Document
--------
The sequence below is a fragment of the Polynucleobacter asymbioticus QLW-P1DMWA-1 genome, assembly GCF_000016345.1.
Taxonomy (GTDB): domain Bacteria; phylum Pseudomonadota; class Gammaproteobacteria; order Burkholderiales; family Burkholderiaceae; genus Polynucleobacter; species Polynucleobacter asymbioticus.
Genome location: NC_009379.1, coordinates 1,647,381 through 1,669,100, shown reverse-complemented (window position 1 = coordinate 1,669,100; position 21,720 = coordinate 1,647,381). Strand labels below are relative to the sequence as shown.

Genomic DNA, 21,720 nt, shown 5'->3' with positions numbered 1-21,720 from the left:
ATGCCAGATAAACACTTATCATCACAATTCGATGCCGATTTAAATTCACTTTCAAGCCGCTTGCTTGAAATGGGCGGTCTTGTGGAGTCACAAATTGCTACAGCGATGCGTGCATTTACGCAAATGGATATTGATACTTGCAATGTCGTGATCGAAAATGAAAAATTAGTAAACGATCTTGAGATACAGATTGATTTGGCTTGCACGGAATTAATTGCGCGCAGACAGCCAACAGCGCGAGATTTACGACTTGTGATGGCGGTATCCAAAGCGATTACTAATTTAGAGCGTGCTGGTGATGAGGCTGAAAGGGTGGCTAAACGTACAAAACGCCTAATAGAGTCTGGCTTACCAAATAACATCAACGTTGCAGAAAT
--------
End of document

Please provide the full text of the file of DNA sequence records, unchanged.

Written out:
The sequence below is a fragment of the Polynucleobacter asymbioticus QLW-P1DMWA-1 genome, assembly GCF_000016345.1.
Taxonomy (GTDB): domain Bacteria; phylum Pseudomonadota; class Gammaproteobacteria; order Burkholderiales; family Burkholderiaceae; genus Polynucleobacter; species Polynucleobacter asymbioticus.
Genome location: NC_009379.1, coordinates 1,647,381 through 1,669,100, shown reverse-complemented (window position 1 = coordinate 1,669,100; position 21,720 = coordinate 1,647,381). Strand labels below are relative to the sequence as shown.

Genomic DNA, 21,720 nt, shown 5'->3' with positions numbered 1-21,720 from the left:
ATGCCAGATAAACACTTATCATCACAATTCGATGCCGATTTAAATTCACTTTCAAGCCGCTTGCTTGAAATGGGCGGTCTTGTGGAGTCACAAATTGCTACAGCGATGCGTGCATTTACGCAAATGGATATTGATACTTGCAATGTCGTGATCGAAAATGAAAAATTAGTAAACGATCTTGAGATACAGATTGATTTGGCTTGCACGGAATTAATTGCGCGCAGACAGCCAACAGCGCGAGATTTACGACTTGTGATGGCGGTATCCAAAGCGATTACTAATTTAGAGCGTGCTGGTGATGAGGCTGAAAGGGTGGCTAAACGTACAAAACGCCTAATAGAGTCTGGCTTACCAAATAACATCAACGTTGCAGAAAT